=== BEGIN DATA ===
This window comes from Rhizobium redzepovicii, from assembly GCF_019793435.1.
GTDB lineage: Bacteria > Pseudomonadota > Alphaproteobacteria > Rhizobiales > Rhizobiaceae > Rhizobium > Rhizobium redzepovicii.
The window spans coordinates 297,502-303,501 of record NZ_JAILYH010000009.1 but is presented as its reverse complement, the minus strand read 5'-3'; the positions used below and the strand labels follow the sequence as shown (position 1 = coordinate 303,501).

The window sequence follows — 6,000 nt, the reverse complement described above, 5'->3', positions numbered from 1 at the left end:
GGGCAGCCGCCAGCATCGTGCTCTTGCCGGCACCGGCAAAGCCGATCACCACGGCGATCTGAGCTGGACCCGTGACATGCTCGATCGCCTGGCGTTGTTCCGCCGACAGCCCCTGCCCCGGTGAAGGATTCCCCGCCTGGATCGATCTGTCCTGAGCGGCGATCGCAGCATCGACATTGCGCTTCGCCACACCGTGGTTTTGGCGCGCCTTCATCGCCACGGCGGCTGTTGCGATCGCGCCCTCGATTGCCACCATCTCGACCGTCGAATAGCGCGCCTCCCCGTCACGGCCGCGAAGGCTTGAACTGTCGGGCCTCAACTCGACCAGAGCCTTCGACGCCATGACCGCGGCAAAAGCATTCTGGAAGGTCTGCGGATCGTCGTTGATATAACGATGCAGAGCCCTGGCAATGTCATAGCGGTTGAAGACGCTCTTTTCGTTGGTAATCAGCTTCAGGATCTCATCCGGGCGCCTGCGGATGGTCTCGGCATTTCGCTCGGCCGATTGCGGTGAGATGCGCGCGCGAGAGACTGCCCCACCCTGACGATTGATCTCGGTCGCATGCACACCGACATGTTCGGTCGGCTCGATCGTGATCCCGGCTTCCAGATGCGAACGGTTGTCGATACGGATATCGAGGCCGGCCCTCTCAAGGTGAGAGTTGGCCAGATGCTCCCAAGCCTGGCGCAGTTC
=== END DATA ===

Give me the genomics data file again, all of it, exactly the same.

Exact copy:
This window comes from Rhizobium redzepovicii, from assembly GCF_019793435.1.
GTDB lineage: Bacteria > Pseudomonadota > Alphaproteobacteria > Rhizobiales > Rhizobiaceae > Rhizobium > Rhizobium redzepovicii.
The window spans coordinates 297,502-303,501 of record NZ_JAILYH010000009.1 but is presented as its reverse complement, the minus strand read 5'-3'; the positions used below and the strand labels follow the sequence as shown (position 1 = coordinate 303,501).

The window sequence follows — 6,000 nt, the reverse complement described above, 5'->3', positions numbered from 1 at the left end:
GGGCAGCCGCCAGCATCGTGCTCTTGCCGGCACCGGCAAAGCCGATCACCACGGCGATCTGAGCTGGACCCGTGACATGCTCGATCGCCTGGCGTTGTTCCGCCGACAGCCCCTGCCCCGGTGAAGGATTCCCCGCCTGGATCGATCTGTCCTGAGCGGCGATCGCAGCATCGACATTGCGCTTCGCCACACCGTGGTTTTGGCGCGCCTTCATCGCCACGGCGGCTGTTGCGATCGCGCCCTCGATTGCCACCATCTCGACCGTCGAATAGCGCGCCTCCCCGTCACGGCCGCGAAGGCTTGAACTGTCGGGCCTCAACTCGACCAGAGCCTTCGACGCCATGACCGCGGCAAAAGCATTCTGGAAGGTCTGCGGATCGTCGTTGATATAACGATGCAGAGCCCTGGCAATGTCATAGCGGTTGAAGACGCTCTTTTCGTTGGTAATCAGCTTCAGGATCTCATCCGGGCGCCTGCGGATGGTCTCGGCATTTCGCTCGGCCGATTGCGGTGAGATGCGCGCGCGAGAGACTGCCCCACCCTGACGATTGATCTCGGTCGCATGCACACCGACATGTTCGGTCGGCTCGATCGTGATCCCGGCTTCCAGATGCGAACGGTTGTCGATACGGATATCGAGGCCGGCCCTCTCAAGGTGAGAGTTGGCCAGATGCTCCCAAGCCTGGCGCAGTTC